A xanthogranuloma of the sellar region usually causes symptoms of an endocrine nature, despite favorable survival outcomes for patients with xanthogranulomas. In this case, a good outcome is defined as a socially independent life without impairment but no recovery of endocrine function. The appropriate therapeutic strategy for most cases of xanthogranuloma of the sellar region appears to be to correct the underlying endocrine problems first. Patients often need to receive long-term endocrine replacement therapy to improve their symptoms. In the eight cases of xanthogranuloma in the literature that we reviewed, no examples of recurring xanthogranuloma of the sellar region were noted, and the overall outcome for patients with this condition appeared to be favorable (Table 3). However, only three of eight patients whose intrasellar tumors were removed within 3 months of clinical onset recovered without requiring endocrine replacement therapy (Table 3). Another three patients, including the patient described in our present case report, required medical support because of mild hypopituitarism after the operation. The outcomes of the other three patients were not described (Table 3). Even if the tumor size is small, an intrasellar tumor or delayed surgical intervention probably results in unfavorable endocrine outcomes. On the contrary, despite the presence of tumors 3 cm or larger in diameter, suprasellar lesions appear to carry a better endocrinological prognosis if appropriate treatment is initiated as soon as possible. The increased risk of permanent pituitary dysfunction in various sellar lesions undergoing xanthogranulomatous reaction is probably related to their cause: hemorrhage, inflammation or degeneration. Therefore, surgical intervention early in the development of these changes may improve pituitary function [5, 6, 15]. This seems to suggest that surgical intervention within 3 months of clinical onset and the tumor's being in a non-intrasellar location are important factors that result in favorable postoperative pituitary function. It is possible that early surgical decompression resulted in recovery of pituitary function in cases 3, 4 and 8, but that chronic inflammation in cases 1, 5 and 9 resulted in destruction and fibrosis of the pituitary as well as irreversible hormonal deficits (Table 3).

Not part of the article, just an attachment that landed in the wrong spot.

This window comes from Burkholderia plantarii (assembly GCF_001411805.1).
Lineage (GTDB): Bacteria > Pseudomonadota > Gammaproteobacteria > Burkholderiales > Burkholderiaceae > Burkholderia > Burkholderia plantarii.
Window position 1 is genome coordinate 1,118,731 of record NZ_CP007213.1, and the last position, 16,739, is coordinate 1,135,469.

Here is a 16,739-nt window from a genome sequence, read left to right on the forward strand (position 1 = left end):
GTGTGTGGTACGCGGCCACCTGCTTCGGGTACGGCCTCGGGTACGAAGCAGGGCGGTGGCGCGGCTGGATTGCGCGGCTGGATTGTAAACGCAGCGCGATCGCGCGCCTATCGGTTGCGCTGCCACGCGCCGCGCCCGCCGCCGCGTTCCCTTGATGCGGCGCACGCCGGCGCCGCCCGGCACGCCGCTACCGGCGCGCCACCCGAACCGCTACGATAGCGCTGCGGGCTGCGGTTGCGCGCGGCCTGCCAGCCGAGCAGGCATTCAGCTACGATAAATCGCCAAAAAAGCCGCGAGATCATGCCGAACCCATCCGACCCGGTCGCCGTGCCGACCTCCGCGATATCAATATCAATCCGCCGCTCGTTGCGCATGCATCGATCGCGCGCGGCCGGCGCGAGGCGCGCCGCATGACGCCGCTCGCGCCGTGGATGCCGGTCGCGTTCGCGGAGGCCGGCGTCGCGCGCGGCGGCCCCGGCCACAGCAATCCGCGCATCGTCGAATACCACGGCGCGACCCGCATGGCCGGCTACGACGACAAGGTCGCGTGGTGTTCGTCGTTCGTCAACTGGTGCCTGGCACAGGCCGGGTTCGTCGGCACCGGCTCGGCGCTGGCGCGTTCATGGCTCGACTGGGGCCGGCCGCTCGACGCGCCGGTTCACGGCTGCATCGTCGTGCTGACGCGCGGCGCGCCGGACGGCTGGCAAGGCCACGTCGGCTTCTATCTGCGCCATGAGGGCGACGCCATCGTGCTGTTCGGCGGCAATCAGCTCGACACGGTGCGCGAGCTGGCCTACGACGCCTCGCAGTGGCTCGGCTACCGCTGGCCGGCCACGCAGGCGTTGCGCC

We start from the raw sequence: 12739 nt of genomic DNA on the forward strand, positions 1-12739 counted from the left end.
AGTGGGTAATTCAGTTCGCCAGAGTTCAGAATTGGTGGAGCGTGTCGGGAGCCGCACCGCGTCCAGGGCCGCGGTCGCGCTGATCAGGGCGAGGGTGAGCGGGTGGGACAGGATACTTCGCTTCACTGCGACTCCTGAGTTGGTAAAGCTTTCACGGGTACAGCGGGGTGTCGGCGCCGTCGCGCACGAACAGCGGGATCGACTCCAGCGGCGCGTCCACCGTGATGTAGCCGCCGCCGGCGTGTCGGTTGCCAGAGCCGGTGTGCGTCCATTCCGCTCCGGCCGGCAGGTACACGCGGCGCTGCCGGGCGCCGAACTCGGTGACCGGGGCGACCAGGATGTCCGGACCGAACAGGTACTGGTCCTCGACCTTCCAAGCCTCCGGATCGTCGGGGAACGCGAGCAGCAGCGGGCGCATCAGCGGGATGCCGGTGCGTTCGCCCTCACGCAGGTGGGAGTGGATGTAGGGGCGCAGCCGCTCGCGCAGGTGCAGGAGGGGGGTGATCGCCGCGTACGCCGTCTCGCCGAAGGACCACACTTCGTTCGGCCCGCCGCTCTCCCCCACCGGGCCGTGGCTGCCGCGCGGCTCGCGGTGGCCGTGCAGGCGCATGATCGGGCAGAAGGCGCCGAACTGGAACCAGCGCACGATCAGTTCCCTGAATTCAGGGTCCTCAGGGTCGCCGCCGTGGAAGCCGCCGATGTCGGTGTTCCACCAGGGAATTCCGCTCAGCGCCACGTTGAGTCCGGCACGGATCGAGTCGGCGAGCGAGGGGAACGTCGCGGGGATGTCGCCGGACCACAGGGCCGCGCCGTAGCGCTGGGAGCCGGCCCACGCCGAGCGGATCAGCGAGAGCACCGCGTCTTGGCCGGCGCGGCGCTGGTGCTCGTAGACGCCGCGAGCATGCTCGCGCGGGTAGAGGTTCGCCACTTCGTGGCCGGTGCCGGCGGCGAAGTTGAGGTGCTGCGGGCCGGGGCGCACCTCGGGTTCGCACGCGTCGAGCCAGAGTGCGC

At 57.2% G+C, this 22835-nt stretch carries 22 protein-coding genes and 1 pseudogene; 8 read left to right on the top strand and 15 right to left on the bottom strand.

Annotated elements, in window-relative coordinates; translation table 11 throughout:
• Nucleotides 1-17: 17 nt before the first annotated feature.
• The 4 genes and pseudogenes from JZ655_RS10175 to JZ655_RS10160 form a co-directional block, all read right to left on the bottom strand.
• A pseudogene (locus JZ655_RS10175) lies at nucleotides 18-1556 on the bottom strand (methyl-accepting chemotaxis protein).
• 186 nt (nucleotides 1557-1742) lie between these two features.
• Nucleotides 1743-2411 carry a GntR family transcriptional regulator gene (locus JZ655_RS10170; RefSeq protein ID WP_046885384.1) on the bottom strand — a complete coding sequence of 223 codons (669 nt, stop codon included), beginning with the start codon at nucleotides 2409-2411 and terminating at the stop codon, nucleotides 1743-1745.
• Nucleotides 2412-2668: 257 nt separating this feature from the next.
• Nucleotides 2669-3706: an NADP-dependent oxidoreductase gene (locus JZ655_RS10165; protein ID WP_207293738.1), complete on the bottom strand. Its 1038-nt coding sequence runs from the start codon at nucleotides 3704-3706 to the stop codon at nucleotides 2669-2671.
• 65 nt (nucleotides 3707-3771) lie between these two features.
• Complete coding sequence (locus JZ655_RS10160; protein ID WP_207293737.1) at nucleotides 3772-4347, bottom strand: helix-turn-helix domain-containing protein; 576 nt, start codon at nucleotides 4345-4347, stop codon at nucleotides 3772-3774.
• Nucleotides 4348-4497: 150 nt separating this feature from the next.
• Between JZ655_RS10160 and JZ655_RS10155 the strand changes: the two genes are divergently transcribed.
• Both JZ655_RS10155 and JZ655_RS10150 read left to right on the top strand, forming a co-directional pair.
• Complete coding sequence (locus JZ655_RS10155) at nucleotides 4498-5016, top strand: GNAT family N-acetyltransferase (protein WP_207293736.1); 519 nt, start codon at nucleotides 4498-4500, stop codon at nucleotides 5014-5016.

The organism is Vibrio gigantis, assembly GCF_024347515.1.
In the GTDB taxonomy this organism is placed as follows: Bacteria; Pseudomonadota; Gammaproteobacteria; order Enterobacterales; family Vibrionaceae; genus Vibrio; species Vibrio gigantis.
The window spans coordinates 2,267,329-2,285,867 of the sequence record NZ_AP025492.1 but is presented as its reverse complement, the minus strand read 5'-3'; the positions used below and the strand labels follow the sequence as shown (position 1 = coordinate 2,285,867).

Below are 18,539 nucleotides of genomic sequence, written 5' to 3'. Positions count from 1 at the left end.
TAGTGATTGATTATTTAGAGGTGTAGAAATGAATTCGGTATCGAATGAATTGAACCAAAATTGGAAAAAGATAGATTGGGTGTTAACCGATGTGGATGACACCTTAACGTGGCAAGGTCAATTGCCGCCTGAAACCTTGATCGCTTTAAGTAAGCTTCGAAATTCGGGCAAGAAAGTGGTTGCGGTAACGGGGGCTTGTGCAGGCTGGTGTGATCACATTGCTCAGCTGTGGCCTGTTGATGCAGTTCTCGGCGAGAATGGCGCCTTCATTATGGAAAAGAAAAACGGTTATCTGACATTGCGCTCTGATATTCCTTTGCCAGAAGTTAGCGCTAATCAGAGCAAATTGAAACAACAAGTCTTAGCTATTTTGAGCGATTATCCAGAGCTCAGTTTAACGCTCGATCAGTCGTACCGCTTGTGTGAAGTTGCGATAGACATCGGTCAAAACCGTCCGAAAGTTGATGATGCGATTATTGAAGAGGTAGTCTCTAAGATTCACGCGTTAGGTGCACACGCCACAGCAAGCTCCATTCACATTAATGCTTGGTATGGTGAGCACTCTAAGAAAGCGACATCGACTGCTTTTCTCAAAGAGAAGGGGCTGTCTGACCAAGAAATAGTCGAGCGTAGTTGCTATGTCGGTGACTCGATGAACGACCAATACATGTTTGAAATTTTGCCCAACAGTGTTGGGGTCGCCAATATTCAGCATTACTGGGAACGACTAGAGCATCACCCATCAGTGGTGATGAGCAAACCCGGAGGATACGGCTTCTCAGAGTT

Because xanthogranulomas of the sellar region are rare, their nature and clinical course remain somewhat unclear. The seriousness of the hypopituitarism, the hyperintensity of T1-weighted MRI or hypointensity of T2-weighted MRI, and the absence of calcification should alert clinicians to the possibility that the tumor may be a xanthogranuloma. Therefore, xanthogranulomas should be included in the preoperative differential diagnosis of intrasellar tumors. Moreover, we suggest that such tumors should be treated as soon as possible, within a minimum of 3 to 4 months, especially in the case of tumors occupying the intrasellar region, to improve endocrinological outcomes, even if the tumors seem small.



Authors’ Affiliations

Division of Hematology, Endocrinology and Metabolism, Department of Internal Medicine, Faculty of Medicine, Kagawa University, 1750-1, Miki-cho, Kita-gun, Kagawa 761-0793, Japan
Department of Diagnostic Pathology, Faculty of Medicine, Kagawa University, Kita-gun 761-0793 Kagawa, Japan
Department of Neurological Surgery, Faculty of Medicine, Kagawa University, Kagawa University, Kita-gun 761-0793 Kagawa, Japan